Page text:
Italy - Gran Paradiso

, 4061m - Info | Trip Report | VR Tour

Introduction :

Let's address the elephant in the room straight away. Italy's highest point is disputed. The Italians claim that the summit of Monte Bianco (Mont Blanc) lies on its border with France. The French maps and government disagree and claim that the border flows around the summit leaving it entirely in French territory.

I'm not taking sides, but let us look at some alternatives have been proposed. Like me, you might wish to climb one just for the love of it.

French cartographer would suggest that Italy's highest Point is a shoulder of Monte Bianco (Italian), Mont Blanc (French) located at 4760m.

The highest summit, Mont Blanc de Courmayeur (4748m), a subsidiary summit of Mont Blanc is also a popular contestant. It is connected to the main summit via the Col Major, and despite of its minimal prominence, it appears as the second-highest peak on the official list of Alpine four-thousanders UIAA. Alas ascent from Italian territory is very challenging.

This leaves us with Gran Paradiso at 4061m. It is the highest mountain, and the only 4000m peak wholly in undisputed Italian territory. Located in the Graian Alps, in the Aosta Valley region of north-west Italy, it is the centre piece of the Gran Paradiso National Park.

Approaching the summit of Gran Paradiso, highest mountain entirely in Italy.
Approaching the summit of Gran Paradiso, highest mountain entirely in Italy.

The summit was first reached on September 4th 1860 by J.J. Cowell, W. Dundas, J. Payot and J. Tairraz. Whilst not straight forward, it is climbable by any fit person with mountaineering skills (including snow, ice, glacier, and rope work). Though don't be surprised, particularly if climbing with an organised group, that you don't actually make it to the summit. Instead, most target the Madonna summit, named after a statue of the Madonna reportedly placed there by boy scouts in the 1900's.

Climbers gathered around the Madonna statue on the Madonna Summit of Gran Paradiso, Italy.. © Derek Stillingfleet.
Climbers gathered around the Madonna statue on the Madonna Summit of Gran Paradiso.

Routes :

There are two normal routes to the summit of Gran Paradiso, both requiring ice axe, crampons. Parties should be roped, particularly on the upper sections and glaciers. The season for tackling these normal routes extend from June to September. Typically August is very busy as it is then that much of Italy's industry shuts down for a month long holiday. Expect overcrowding at the huts.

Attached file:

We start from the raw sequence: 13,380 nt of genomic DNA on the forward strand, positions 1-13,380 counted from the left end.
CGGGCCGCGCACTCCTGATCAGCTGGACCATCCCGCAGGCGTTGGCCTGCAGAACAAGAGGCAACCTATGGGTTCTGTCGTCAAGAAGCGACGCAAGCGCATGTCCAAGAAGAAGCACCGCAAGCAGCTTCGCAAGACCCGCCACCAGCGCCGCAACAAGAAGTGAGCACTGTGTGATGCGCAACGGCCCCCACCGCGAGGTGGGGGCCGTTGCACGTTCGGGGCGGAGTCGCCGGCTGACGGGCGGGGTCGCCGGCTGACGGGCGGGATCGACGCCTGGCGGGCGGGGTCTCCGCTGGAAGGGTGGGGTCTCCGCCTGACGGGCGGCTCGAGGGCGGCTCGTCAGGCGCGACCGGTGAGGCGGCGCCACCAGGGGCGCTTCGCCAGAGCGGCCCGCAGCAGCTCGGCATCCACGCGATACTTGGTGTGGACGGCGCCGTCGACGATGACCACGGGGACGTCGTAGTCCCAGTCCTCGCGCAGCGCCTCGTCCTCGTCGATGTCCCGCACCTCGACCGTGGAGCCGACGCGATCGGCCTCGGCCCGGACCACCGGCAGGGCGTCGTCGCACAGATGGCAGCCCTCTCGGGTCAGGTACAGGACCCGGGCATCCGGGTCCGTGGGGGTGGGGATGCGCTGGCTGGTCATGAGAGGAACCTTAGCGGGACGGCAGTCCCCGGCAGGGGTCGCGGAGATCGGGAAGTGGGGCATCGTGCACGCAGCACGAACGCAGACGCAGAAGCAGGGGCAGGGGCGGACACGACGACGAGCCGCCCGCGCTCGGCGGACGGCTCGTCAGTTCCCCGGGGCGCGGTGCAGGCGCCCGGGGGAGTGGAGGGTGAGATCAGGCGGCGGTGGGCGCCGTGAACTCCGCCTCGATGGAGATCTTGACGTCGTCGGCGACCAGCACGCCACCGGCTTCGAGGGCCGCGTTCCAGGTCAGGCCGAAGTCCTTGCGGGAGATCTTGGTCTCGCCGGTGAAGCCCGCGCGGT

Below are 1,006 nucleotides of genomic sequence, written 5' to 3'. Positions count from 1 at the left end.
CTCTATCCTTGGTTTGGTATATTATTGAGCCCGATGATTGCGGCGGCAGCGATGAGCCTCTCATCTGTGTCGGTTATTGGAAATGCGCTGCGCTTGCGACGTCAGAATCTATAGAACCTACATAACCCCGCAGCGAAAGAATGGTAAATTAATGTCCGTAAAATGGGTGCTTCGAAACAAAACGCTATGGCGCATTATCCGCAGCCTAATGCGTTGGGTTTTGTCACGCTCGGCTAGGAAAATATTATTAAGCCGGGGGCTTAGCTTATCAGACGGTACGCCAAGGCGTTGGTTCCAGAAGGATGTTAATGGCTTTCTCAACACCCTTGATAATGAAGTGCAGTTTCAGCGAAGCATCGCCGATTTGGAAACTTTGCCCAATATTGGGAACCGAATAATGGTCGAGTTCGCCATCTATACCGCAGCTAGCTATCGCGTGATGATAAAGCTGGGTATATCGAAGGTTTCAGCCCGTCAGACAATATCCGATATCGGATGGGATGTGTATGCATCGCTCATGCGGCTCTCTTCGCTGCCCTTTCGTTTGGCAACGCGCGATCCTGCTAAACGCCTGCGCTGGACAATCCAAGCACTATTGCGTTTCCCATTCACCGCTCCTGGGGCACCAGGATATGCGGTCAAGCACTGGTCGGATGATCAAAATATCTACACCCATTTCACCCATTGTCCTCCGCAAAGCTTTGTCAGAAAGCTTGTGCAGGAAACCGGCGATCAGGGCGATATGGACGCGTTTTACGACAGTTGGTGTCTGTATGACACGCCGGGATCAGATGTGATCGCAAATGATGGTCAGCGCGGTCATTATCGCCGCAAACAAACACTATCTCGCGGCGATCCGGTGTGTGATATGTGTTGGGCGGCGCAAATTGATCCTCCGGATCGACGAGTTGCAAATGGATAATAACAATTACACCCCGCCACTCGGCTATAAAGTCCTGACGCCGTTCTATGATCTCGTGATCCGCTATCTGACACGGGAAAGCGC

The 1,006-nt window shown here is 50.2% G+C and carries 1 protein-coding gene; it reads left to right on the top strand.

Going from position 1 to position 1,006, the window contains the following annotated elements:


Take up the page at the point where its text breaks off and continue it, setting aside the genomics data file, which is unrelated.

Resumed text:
Alpe Pravieux, starting point for hike up Gran Paradiso, highest mountain entirely in Italy. © Derek Stillingfleet.
Alpe Pravieux, starting point for hike up Gran Paradiso.

Both routes begin in the Valsavarenche, from which a zig-zag path, first through forest will take you to one of the two above mentioned mountain huts. Start at Alpe Pravieux (1871m) for Rif. F. Chabod, or Pont (1960m) for Rif. V. Emanuele II. Pre-dawn alpine starts are required to make the best use of the firm snow before it softens in the morning sun, and an overnight stay at a hut will allow for some acclimatisation.

Climbers on the exposed traverse to the Madonna Summit, Gran Paradiso, Italy. © Derek Stillingfleet Climbers on the exposed traverse to the Madonna Summit.
● West Face - This is the more popular, and easiest route. Begun from the Rif. V. Emanuele, this route first sees you crossing the boulder field northward to the moraines of the Gran Paradiso Glacier. It is easy to loose ones way here in the dark, so worth checking out the afternoon before. The moraines lead into a narrow valley, its floor running with melt water from the glacier. Follow the glacier up on the right hand side, often in well-worn tracks, being aware that there are hidden crevasses. Follow the snowy ridge in a curve beneath rocky towers to a rock ramp with an exposed section before summiting the Madonna. There's likely to be some congestion here during the busy season. Secure yourself a belay and be patient.

● North Face - A more technical route starting from Rif. F. Chabod that first crosses to the Laveciau Glacier and then heads up the steep snow slope of Gran Paradiso's North Face.

Accommodation :

● Camping - Wild camping is not permitted in the Gran Paradiso National Park, and it therefore restricted to commercial campsites in the Valsavarenche, of which there are many.

● Mountain Huts - There are two Rifugio, mountain huts, suitably placed for an ascent of Gran Paradiso. The main buildings are staffed during certain periods, both have limited areas open all year. When staffed, both huts provide hot meals (typically soup or pasta, meat dish, and desert), beds (blankets provided, but bring your own sheet sleeping bag), and hot showers. Both have a telephone that can be used by the public. It is best to book ahead, especially in July and August.

Rifugio Vittorio Emanuele II is located at 2735m, on the more popular route. It has a capacity for 72 during the summer, and 44 during the winter.

Rifugio Vittorio Emanuele II, Gran Paradiso, Italy.
Rifugio Vittorio Emanuele II, Gran Paradiso. 2006

Rifugio F. Chabod is located at 2750m. It has capacity for 85 during the summer and 16 during the winter.

Rifugio F. Chabod, Gran Paradiso, Italy.
Rifugio F. Chabod, Gran Paradiso. 2006.

Maps and Books :

OpenStreetMaps shows the ascent routes.

IGC Map cover IGC map sample Italian cartographers at the Istitutio Geografico Centrale or IGC have produced an adequate, but not entirely clear or reliable 1:25,000 map of Gran Paradiso, number 101. The legend includes English, contours are at 25m intervals.
The Alpine 4000m Peaks Book Cover Richard Goedeke's The Alpine 4000m Peaks, by the classic routes covers the normal route to the summit. It was bublished by Bâton Wicks now Vertebrate Publishing, ISBN: 1-898573-56-5.